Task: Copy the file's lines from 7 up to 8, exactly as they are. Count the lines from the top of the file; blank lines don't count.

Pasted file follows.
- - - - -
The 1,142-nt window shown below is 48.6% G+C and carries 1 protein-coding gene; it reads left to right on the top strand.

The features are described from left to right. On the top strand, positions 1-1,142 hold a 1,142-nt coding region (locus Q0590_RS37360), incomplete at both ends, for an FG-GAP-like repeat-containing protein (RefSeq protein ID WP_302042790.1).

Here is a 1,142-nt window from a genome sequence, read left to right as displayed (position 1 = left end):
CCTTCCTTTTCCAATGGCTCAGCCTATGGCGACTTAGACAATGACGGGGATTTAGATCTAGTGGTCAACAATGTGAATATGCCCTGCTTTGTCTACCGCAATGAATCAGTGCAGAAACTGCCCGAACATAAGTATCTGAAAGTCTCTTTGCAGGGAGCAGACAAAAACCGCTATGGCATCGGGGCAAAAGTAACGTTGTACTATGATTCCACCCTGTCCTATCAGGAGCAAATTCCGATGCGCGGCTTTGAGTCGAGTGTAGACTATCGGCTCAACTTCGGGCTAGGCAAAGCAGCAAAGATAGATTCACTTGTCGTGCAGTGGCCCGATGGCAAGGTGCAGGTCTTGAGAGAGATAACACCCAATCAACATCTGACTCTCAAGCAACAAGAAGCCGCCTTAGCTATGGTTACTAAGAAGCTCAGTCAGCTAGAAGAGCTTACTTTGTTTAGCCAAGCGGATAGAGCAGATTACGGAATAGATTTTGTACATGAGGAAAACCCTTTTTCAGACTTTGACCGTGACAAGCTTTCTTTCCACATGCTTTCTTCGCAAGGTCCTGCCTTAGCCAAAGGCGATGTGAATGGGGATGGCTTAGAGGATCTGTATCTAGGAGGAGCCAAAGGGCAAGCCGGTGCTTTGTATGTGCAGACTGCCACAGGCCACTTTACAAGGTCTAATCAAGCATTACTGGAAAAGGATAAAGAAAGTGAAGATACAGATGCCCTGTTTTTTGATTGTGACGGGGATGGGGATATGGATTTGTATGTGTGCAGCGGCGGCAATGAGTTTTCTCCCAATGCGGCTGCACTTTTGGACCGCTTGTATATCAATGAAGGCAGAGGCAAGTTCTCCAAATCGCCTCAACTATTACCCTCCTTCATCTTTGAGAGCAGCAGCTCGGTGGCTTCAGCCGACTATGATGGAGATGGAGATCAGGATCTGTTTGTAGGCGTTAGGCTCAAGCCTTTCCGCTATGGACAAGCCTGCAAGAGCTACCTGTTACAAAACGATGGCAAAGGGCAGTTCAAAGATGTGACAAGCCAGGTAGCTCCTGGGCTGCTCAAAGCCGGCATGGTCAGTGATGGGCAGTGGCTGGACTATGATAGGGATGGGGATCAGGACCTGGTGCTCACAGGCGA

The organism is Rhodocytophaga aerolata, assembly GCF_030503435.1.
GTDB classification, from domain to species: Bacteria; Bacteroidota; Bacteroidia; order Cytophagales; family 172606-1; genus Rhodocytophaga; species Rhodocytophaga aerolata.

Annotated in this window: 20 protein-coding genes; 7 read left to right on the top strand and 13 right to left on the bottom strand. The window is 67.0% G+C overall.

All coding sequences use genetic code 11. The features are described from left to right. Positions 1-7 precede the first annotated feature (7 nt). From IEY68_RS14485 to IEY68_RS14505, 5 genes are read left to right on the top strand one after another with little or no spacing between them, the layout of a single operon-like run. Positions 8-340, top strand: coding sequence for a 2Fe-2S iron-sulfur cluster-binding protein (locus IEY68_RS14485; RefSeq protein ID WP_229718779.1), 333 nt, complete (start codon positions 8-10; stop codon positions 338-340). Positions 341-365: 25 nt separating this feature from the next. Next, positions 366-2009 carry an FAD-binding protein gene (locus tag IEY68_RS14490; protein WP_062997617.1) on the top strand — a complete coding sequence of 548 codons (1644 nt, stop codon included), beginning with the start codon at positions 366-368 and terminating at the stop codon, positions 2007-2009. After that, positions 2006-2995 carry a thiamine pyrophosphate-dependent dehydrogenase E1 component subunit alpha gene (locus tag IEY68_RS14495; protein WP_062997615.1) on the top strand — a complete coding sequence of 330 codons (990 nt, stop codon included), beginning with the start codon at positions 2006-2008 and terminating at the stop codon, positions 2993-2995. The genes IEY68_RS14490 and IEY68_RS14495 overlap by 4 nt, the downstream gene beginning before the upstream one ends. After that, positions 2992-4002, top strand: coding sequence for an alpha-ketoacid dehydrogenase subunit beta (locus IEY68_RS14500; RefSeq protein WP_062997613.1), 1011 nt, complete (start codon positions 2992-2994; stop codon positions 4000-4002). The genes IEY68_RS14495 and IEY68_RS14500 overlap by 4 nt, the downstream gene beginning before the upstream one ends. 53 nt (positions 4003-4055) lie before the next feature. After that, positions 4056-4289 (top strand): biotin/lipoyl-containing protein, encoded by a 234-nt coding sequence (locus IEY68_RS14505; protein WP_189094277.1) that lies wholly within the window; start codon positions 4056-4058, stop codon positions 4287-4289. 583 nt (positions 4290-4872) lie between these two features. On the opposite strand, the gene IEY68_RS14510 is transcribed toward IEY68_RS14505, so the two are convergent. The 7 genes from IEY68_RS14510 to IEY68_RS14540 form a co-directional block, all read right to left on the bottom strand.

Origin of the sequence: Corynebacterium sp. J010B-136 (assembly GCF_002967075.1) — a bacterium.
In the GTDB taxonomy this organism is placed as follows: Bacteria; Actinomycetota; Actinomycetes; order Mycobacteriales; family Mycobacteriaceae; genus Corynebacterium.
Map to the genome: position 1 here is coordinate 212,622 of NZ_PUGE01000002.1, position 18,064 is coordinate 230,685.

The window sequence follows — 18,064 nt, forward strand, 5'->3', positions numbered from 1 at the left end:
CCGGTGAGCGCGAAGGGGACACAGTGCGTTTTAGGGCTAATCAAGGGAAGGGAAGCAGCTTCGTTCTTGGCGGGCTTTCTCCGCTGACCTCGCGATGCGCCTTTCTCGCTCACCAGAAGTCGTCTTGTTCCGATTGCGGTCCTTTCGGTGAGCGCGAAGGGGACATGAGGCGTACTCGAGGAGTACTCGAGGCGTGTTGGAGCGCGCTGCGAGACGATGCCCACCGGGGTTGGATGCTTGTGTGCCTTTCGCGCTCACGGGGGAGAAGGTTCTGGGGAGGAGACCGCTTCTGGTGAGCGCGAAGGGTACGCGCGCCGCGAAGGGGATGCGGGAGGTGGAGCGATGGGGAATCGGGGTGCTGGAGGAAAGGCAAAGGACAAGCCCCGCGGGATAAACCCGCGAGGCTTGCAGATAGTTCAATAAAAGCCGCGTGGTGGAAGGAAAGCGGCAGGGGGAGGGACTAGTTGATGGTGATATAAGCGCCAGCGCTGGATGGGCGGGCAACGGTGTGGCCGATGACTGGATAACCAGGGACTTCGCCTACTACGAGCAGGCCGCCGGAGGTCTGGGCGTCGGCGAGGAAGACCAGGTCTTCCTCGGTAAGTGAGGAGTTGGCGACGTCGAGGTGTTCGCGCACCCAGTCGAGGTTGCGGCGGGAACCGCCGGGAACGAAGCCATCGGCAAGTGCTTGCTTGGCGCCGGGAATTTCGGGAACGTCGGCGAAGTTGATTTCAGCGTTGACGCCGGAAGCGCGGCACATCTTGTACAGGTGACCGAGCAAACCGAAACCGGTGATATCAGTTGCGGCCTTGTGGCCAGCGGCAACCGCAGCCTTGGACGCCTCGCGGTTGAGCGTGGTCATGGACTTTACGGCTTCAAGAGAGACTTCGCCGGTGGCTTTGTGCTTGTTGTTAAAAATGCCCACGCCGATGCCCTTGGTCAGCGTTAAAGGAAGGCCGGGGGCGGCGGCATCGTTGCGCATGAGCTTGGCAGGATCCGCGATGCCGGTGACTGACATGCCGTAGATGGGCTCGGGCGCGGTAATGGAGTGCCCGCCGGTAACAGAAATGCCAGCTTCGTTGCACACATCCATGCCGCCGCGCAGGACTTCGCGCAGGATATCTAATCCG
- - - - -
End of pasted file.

Annotated in this window: 20 protein-coding genes; 7 read left to right on the top strand and 13 right to left on the bottom strand. The window is 67.0% G+C overall.

All coding sequences use genetic code 11. The features are described from left to right. Positions 1-7 precede the first annotated feature (7 nt). From IEY68_RS14485 to IEY68_RS14505, 5 genes are read left to right on the top strand one after another with little or no spacing between them, the layout of a single operon-like run. Positions 8-340, top strand: coding sequence for a 2Fe-2S iron-sulfur cluster-binding protein (locus IEY68_RS14485; RefSeq protein ID WP_229718779.1), 333 nt, complete (start codon positions 8-10; stop codon positions 338-340). Positions 341-365: 25 nt separating this feature from the next. Next, positions 366-2009 carry an FAD-binding protein gene (locus tag IEY68_RS14490; protein WP_062997617.1) on the top strand — a complete coding sequence of 548 codons (1644 nt, stop codon included), beginning with the start codon at positions 366-368 and terminating at the stop codon, positions 2007-2009. After that, positions 2006-2995 carry a thiamine pyrophosphate-dependent dehydrogenase E1 component subunit alpha gene (locus tag IEY68_RS14495; protein WP_062997615.1) on the top strand — a complete coding sequence of 330 codons (990 nt, stop codon included), beginning with the start codon at positions 2006-2008 and terminating at the stop codon, positions 2993-2995. The genes IEY68_RS14490 and IEY68_RS14495 overlap by 4 nt, the downstream gene beginning before the upstream one ends. After that, positions 2992-4002, top strand: coding sequence for an alpha-ketoacid dehydrogenase subunit beta (locus IEY68_RS14500; RefSeq protein WP_062997613.1), 1011 nt, complete (start codon positions 2992-2994; stop codon positions 4000-4002). The genes IEY68_RS14495 and IEY68_RS14500 overlap by 4 nt, the downstream gene beginning before the upstream one ends. 53 nt (positions 4003-4055) lie before the next feature. After that, positions 4056-4289 (top strand): biotin/lipoyl-containing protein, encoded by a 234-nt coding sequence (locus IEY68_RS14505; protein WP_189094277.1) that lies wholly within the window; start codon positions 4056-4058, stop codon positions 4287-4289. 583 nt (positions 4290-4872) lie between these two features. On the opposite strand, the gene IEY68_RS14510 is transcribed toward IEY68_RS14505, so the two are convergent. The 7 genes from IEY68_RS14510 to IEY68_RS14540 form a co-directional block, all read right to left on the bottom strand.